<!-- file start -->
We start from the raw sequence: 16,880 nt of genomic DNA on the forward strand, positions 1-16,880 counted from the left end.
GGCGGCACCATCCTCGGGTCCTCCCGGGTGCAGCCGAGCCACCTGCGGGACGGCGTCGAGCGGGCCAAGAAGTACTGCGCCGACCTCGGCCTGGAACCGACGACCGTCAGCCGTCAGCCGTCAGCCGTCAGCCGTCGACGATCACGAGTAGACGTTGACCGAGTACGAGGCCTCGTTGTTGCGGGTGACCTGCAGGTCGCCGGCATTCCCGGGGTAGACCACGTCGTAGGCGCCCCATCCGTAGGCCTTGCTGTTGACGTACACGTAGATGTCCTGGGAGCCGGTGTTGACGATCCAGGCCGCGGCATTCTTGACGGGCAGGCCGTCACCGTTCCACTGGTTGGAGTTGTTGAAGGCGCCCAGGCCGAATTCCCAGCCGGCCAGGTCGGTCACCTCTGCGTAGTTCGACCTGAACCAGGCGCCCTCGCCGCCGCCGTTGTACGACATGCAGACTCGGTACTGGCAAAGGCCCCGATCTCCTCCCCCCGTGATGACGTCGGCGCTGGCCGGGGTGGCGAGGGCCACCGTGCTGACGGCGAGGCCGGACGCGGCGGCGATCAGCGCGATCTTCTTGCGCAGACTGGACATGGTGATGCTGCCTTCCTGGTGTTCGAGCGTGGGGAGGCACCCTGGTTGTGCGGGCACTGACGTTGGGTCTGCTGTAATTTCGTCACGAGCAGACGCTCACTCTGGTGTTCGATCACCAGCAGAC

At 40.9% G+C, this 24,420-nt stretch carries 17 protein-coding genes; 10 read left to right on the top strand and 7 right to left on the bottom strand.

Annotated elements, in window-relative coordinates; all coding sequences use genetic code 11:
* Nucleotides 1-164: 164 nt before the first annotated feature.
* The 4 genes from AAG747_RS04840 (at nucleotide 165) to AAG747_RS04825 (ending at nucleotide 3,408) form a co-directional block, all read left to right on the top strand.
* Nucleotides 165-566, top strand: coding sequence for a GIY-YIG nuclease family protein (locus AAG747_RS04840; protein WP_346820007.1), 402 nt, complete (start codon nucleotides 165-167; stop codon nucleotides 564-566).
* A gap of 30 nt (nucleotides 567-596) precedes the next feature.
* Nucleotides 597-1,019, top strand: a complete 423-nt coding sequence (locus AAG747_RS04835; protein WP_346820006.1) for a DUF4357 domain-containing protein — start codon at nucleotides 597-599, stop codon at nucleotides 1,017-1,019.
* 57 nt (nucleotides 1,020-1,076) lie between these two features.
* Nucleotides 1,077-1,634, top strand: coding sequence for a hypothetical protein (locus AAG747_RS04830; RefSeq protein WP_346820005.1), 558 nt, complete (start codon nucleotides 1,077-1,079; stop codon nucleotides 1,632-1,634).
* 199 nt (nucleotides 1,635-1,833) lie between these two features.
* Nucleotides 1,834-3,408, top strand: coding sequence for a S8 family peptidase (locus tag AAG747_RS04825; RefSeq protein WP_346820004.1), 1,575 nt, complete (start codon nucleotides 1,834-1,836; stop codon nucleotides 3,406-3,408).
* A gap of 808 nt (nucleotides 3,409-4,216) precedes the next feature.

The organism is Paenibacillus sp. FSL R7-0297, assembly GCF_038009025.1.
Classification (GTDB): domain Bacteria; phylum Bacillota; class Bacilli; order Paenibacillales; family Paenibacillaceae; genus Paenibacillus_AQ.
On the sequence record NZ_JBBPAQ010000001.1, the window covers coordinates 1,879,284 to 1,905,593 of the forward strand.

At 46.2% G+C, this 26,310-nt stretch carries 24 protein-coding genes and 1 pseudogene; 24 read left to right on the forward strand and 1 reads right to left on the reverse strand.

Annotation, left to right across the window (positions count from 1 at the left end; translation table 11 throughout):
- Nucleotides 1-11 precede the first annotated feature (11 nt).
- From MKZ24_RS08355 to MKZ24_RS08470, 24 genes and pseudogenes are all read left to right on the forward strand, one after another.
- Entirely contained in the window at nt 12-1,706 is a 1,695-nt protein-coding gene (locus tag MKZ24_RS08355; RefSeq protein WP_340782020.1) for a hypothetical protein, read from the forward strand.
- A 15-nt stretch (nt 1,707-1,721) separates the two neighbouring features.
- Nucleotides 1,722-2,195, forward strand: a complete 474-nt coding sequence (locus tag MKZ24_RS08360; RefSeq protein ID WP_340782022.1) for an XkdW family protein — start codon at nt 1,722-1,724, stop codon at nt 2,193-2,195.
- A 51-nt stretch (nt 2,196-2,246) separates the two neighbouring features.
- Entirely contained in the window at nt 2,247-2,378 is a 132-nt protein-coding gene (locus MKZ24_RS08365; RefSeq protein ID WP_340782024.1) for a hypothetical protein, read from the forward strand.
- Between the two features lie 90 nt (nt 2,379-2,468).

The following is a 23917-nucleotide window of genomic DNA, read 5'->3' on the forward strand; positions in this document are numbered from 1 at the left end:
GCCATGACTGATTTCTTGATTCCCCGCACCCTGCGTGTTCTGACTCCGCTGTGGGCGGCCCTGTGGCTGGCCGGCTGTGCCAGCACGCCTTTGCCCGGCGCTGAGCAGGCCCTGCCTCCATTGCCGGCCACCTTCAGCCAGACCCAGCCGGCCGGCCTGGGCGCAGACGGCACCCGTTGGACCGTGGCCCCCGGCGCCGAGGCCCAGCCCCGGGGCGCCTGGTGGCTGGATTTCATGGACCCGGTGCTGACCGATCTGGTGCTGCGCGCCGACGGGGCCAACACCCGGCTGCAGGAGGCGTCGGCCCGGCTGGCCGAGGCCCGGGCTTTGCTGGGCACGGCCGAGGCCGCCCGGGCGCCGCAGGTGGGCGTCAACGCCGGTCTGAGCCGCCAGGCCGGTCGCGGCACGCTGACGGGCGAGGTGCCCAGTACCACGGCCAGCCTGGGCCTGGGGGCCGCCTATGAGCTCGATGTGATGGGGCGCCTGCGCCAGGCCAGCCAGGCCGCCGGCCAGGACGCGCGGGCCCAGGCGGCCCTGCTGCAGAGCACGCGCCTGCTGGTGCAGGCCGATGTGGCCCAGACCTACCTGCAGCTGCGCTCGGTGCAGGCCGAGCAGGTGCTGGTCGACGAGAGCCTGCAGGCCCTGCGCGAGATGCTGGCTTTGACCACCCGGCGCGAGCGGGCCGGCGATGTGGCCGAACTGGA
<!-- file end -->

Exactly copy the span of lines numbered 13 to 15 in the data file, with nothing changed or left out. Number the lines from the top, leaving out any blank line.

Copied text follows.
* Nucleotides 1,834-3,408, top strand: coding sequence for a S8 family peptidase (locus tag AAG747_RS04825; RefSeq protein WP_346820004.1), 1,575 nt, complete (start codon nucleotides 1,834-1,836; stop codon nucleotides 3,406-3,408).
* A gap of 808 nt (nucleotides 3,409-4,216) precedes the next feature.

The organism is Paenibacillus sp. FSL R7-0297, assembly GCF_038009025.1.